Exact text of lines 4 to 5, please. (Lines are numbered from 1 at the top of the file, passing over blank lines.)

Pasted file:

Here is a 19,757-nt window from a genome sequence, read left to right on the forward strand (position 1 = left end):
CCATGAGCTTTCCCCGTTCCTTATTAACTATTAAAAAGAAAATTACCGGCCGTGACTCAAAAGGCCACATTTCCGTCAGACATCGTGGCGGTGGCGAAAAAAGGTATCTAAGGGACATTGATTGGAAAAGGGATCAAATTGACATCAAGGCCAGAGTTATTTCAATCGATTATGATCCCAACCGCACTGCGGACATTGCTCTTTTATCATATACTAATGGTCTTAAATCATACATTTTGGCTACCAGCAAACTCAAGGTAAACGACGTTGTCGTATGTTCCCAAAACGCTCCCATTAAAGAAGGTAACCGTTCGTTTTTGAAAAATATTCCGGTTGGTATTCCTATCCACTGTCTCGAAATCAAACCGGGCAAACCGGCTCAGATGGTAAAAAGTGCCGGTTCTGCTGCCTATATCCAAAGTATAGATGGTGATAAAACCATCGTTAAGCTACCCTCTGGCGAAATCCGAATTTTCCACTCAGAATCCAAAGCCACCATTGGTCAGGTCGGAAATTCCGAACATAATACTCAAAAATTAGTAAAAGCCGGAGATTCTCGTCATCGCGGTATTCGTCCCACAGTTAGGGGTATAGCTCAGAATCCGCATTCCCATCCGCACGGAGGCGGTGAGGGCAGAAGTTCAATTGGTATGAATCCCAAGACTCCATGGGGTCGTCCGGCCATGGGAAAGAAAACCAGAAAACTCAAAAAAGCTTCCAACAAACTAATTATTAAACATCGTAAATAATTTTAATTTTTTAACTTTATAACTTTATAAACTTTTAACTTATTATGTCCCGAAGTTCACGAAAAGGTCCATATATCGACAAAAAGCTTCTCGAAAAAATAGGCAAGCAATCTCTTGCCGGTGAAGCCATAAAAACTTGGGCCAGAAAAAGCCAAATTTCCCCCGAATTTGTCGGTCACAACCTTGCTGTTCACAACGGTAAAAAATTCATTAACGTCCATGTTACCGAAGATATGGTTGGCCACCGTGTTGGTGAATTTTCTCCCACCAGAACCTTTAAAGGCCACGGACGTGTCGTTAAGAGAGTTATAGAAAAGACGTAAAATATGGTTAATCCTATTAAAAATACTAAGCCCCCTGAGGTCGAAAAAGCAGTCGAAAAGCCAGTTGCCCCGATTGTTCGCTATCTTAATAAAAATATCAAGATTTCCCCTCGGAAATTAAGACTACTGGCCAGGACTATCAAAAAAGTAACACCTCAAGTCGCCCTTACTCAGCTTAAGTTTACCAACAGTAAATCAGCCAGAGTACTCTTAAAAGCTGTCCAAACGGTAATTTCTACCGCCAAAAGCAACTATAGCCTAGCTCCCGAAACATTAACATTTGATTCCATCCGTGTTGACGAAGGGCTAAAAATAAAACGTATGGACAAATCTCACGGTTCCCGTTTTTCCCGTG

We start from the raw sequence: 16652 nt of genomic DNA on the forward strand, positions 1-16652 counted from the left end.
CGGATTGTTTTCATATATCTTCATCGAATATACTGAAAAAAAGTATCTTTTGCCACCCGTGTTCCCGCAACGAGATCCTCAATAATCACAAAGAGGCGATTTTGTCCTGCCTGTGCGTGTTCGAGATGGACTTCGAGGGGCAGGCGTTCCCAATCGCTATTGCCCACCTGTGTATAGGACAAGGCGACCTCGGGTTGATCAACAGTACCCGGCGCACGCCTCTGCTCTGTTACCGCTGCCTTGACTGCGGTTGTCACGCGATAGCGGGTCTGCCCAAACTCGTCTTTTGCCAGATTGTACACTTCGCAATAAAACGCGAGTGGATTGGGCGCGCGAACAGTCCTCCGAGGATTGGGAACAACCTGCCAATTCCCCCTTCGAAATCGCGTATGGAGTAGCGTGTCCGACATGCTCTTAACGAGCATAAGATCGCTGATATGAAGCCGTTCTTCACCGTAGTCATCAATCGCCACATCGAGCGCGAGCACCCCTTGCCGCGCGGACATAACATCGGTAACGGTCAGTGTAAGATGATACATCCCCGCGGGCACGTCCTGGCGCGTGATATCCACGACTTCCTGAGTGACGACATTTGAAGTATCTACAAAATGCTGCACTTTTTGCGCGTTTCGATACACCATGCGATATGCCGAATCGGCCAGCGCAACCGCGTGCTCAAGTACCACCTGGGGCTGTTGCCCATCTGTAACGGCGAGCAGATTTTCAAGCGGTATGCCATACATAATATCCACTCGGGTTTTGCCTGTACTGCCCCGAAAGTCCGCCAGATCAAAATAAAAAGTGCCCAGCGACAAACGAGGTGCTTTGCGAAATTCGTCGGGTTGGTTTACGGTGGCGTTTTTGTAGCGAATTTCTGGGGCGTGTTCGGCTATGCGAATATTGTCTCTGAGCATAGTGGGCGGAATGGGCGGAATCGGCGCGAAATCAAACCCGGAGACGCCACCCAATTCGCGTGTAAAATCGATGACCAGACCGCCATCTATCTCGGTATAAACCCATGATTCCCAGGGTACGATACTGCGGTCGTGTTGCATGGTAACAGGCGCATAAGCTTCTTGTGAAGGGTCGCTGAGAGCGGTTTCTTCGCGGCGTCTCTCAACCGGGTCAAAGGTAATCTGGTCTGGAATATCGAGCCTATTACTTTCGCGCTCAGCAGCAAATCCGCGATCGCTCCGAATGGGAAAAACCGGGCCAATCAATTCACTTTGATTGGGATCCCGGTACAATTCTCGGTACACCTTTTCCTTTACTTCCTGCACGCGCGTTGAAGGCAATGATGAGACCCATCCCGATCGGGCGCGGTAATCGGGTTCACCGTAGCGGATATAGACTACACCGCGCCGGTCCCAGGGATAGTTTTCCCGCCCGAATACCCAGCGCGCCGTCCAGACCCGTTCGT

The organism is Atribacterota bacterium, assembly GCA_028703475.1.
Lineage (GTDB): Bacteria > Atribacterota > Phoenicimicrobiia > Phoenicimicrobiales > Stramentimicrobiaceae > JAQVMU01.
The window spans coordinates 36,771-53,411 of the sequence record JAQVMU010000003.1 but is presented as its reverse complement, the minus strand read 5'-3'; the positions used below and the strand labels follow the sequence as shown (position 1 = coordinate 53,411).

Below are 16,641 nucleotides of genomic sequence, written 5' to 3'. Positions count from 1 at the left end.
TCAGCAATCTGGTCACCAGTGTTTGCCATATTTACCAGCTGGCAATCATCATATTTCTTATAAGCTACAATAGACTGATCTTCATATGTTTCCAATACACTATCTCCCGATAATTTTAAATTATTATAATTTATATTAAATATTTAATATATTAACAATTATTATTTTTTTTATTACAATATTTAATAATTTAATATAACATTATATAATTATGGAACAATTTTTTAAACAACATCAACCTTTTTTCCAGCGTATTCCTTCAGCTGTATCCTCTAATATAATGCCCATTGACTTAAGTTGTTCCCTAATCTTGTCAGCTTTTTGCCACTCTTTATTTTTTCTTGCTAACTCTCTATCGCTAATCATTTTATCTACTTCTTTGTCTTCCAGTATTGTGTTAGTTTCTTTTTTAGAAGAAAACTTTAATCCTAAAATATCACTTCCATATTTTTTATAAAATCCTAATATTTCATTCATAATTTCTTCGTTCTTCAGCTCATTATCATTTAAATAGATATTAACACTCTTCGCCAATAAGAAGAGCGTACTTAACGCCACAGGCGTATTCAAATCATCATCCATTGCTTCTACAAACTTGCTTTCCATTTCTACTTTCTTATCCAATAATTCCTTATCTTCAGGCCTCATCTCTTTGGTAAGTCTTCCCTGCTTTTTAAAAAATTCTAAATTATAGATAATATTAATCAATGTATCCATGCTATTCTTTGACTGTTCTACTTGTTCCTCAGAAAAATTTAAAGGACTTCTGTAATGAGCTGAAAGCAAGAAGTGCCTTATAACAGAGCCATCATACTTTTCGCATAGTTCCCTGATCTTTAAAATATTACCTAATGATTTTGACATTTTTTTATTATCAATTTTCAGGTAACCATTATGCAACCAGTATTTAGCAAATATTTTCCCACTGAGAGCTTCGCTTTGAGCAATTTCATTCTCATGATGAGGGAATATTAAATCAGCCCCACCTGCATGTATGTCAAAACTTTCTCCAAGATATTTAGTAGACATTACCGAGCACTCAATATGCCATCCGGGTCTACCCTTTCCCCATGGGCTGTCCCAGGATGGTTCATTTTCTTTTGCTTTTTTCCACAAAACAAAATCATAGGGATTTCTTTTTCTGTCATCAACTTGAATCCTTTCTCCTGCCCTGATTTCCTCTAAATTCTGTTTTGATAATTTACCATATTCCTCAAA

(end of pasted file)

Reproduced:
CGGATTGTTTTCATATATCTTCATCGAATATACTGAAAAAAAGTATCTTTTGCCACCCGTGTTCCCGCAACGAGATCCTCAATAATCACAAAGAGGCGATTTTGTCCTGCCTGTGCGTGTTCGAGATGGACTTCGAGGGGCAGGCGTTCCCAATCGCTATTGCCCACCTGTGTATAGGACAAGGCGACCTCGGGTTGATCAACAGTACCCGGCGCACGCCTCTGCTCTGTTACCGCTGCCTTGACTGCGGTTGTCACGCGATAGCGGGTCTGCCCAAACTCGTCTTTTGCCAGATTGTACACTTCGCAATAAAACGCGAGTGGATTGGGCGCGCGAACAGTCCTCCGAGGATTGGGAACAACCTGCCAATTCCCCCTTCGAAATCGCGTATGGAGTAGCGTGTCCGACATGCTCTTAACGAGCATAAGATCGCTGATATGAAGCCGTTCTTCACCGTAGTCATCAATCGCCACATCGAGCGCGAGCACCCCTTGCCGCGCGGACATAACATCGGTAACGGTCAGTGTAAGATGATACATCCCCGCGGGCACGTCCTGGCGCGTGATATCCACGACTTCCTGAGTGACGACATTTGAAGTATCTACAAAATGCTGCACTTTTTGCGCGTTTCGATACACCATGCGATATGCCGAATCGGCCAGCGCAACCGCGTGCTCAAGTACCACCTGGGGCTGTTGCCCATCTGTAACGGCGAGCAGATTTTCAAGCGGTATGCCATACATAATATCCACTCGGGTTTTGCCTGTACTGCCCCGAAAGTCCGCCAGATCAAAATAAAAAGTGCCCAGCGACAAACGAGGTGCTTTGCGAAATTCGTCGGGTTGGTTTACGGTGGCGTTTTTGTAGCGAATTTCTGGGGCGTGTTCGGCTATGCGAATATTGTCTCTGAGCATAGTGGGCGGAATGGGCGGAATCGGCGCGAAATCAAACCCGGAGACGCCACCCAATTCGCGTGTAAAATCGATGACCAGACCGCCATCTATCTCGGTATAAACCCATGATTCCCAGGGTACGATACTGCGGTCGTGTTGCATGGTAACAGGCGCATAAGCTTCTTGTGAAGGGTCGCTGAGAGCGGTTTCTTCGCGGCGTCTCTCAACCGGGTCAAAGGTAATCTGGTCTGGAATATCGAGCCTATTACTTTCGCGCTCAGCAGCAAATCCGCGATCGCTCCGAATGGGAAAAACCGGGCCAATCAATTCACTTTGATTGGGATCCCGGTACAATTCTCGGTACACCTTTTCCTTTACTTCCTGCACGCGCGTTGAAGGCAATGATGAGACCCATCCCGATCGGGCGCGGTAATCGGGTTCACCGTAGCGGATATAGACTACACCGCGCCGGTCCCAGGGATAGTTTTCCCGCCCGAATACCCAGCGCGCCGTCCAGACCCGTTCGT

The organism is Atribacterota bacterium, assembly GCA_028703475.1.